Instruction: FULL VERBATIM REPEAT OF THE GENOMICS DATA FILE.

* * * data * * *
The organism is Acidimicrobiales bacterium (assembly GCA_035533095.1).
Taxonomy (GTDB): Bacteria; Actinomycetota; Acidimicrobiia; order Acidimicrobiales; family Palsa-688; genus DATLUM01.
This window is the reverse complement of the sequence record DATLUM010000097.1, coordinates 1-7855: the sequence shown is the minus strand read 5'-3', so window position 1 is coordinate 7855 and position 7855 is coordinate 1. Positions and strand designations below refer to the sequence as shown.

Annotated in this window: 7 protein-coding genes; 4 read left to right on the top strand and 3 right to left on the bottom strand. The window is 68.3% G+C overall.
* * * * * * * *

The organism is Acidimicrobiales bacterium (assembly GCA_035533095.1).
Taxonomy (GTDB): Bacteria; Actinomycetota; Acidimicrobiia; order Acidimicrobiales; family Palsa-688; genus DATLUM01.
This window is the reverse complement of the sequence record DATLUM010000097.1, coordinates 1-7855: the sequence shown is the minus strand read 5'-3', so window position 1 is coordinate 7855 and position 7855 is coordinate 1. Positions and strand designations below refer to the sequence as shown.

Annotated in this window: 7 protein-coding genes; 4 read left to right on the top strand and 3 right to left on the bottom strand. The window is 68.3% G+C overall.